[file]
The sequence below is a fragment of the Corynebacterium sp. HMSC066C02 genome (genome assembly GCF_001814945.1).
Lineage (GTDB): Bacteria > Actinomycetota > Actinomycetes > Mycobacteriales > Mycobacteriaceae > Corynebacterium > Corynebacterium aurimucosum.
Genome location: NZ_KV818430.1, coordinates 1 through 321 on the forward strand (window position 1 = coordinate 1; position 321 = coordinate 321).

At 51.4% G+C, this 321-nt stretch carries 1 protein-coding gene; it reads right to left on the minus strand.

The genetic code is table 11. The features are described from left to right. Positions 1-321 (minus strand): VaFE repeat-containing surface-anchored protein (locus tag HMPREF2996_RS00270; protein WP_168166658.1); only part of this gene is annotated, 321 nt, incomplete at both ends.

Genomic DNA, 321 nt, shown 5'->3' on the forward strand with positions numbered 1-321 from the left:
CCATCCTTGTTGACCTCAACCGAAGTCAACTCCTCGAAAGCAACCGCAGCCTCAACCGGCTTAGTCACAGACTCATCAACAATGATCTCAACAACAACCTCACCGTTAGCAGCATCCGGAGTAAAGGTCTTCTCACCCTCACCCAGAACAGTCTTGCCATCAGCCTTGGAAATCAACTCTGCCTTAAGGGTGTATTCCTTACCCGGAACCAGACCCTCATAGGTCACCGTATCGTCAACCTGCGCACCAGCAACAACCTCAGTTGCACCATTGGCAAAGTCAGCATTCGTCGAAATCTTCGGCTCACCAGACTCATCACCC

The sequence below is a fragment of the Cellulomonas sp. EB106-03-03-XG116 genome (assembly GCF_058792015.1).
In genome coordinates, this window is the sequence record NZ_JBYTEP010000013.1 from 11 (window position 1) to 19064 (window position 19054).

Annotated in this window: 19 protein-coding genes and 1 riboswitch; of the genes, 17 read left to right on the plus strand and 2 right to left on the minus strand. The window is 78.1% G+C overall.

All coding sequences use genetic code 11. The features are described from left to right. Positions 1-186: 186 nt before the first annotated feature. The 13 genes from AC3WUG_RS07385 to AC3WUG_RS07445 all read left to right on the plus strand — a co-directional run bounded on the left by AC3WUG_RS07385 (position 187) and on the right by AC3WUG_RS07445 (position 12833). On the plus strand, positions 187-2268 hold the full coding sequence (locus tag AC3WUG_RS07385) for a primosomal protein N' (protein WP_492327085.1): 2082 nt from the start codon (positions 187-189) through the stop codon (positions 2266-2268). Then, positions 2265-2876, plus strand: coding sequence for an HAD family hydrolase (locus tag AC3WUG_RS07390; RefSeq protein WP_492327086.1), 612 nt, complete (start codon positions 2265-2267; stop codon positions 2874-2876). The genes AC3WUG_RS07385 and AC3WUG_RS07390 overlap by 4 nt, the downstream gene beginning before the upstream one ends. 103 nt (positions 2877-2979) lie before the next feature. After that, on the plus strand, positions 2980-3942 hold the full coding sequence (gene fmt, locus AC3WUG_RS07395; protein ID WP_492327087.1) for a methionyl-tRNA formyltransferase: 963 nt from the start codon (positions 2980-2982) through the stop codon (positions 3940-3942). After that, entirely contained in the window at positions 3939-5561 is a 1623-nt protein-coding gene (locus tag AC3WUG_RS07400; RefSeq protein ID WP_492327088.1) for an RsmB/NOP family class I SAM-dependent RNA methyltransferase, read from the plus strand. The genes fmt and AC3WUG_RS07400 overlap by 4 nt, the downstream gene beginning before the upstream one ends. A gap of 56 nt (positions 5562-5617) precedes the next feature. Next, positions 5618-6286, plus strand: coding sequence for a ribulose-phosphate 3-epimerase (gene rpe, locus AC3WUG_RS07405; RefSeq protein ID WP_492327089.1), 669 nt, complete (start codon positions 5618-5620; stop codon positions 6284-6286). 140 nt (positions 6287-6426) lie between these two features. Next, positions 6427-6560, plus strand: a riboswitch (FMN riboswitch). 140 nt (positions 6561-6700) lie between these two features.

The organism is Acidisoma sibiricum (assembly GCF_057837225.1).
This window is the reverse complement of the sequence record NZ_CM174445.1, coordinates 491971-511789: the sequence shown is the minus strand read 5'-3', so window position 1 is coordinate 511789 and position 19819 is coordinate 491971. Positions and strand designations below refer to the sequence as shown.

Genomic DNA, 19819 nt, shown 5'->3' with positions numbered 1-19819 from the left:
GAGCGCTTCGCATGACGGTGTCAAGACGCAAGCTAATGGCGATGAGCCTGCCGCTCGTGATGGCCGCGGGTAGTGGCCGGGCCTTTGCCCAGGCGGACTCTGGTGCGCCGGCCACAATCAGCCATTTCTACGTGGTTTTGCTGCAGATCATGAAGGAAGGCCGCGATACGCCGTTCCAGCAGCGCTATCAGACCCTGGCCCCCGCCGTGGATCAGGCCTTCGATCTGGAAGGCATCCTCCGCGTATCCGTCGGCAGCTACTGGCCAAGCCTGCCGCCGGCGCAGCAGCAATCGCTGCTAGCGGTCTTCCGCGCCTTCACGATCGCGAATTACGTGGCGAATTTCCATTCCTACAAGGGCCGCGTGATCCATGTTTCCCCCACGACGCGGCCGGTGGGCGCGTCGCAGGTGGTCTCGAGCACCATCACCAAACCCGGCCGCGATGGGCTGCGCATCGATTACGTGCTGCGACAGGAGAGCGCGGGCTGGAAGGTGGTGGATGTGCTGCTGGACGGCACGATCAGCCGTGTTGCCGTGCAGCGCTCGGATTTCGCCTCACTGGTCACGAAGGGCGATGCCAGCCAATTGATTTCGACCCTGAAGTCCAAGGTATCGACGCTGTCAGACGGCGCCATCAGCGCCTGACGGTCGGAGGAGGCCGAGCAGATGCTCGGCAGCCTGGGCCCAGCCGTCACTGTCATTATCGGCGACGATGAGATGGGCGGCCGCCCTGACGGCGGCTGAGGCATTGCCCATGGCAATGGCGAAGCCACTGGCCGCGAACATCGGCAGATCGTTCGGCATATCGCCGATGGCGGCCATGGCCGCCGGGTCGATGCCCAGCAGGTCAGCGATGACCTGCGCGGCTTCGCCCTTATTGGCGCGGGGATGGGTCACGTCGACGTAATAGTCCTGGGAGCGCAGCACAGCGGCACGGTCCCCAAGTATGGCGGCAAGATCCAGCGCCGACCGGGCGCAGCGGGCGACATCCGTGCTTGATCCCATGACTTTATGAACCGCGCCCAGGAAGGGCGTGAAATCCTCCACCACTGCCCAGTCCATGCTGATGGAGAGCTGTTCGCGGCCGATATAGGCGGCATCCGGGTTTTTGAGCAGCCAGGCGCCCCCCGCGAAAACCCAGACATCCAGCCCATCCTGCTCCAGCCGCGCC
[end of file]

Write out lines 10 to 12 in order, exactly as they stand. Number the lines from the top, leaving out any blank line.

Annotated in this window: 19 protein-coding genes and 1 riboswitch; of the genes, 17 read left to right on the plus strand and 2 right to left on the minus strand. The window is 78.1% G+C overall.

All coding sequences use genetic code 11. The features are described from left to right. Positions 1-186: 186 nt before the first annotated feature. The 13 genes from AC3WUG_RS07385 to AC3WUG_RS07445 all read left to right on the plus strand — a co-directional run bounded on the left by AC3WUG_RS07385 (position 187) and on the right by AC3WUG_RS07445 (position 12833). On the plus strand, positions 187-2268 hold the full coding sequence (locus tag AC3WUG_RS07385) for a primosomal protein N' (protein WP_492327085.1): 2082 nt from the start codon (positions 187-189) through the stop codon (positions 2266-2268). Then, positions 2265-2876, plus strand: coding sequence for an HAD family hydrolase (locus tag AC3WUG_RS07390; RefSeq protein WP_492327086.1), 612 nt, complete (start codon positions 2265-2267; stop codon positions 2874-2876). The genes AC3WUG_RS07385 and AC3WUG_RS07390 overlap by 4 nt, the downstream gene beginning before the upstream one ends. 103 nt (positions 2877-2979) lie before the next feature. After that, on the plus strand, positions 2980-3942 hold the full coding sequence (gene fmt, locus AC3WUG_RS07395; protein ID WP_492327087.1) for a methionyl-tRNA formyltransferase: 963 nt from the start codon (positions 2980-2982) through the stop codon (positions 3940-3942). After that, entirely contained in the window at positions 3939-5561 is a 1623-nt protein-coding gene (locus tag AC3WUG_RS07400; RefSeq protein ID WP_492327088.1) for an RsmB/NOP family class I SAM-dependent RNA methyltransferase, read from the plus strand. The genes fmt and AC3WUG_RS07400 overlap by 4 nt, the downstream gene beginning before the upstream one ends. A gap of 56 nt (positions 5562-5617) precedes the next feature. Next, positions 5618-6286, plus strand: coding sequence for a ribulose-phosphate 3-epimerase (gene rpe, locus AC3WUG_RS07405; RefSeq protein ID WP_492327089.1), 669 nt, complete (start codon positions 5618-5620; stop codon positions 6284-6286). 140 nt (positions 6287-6426) lie between these two features. Next, positions 6427-6560, plus strand: a riboswitch (FMN riboswitch). 140 nt (positions 6561-6700) lie between these two features.

The organism is Acidisoma sibiricum (assembly GCF_057837225.1).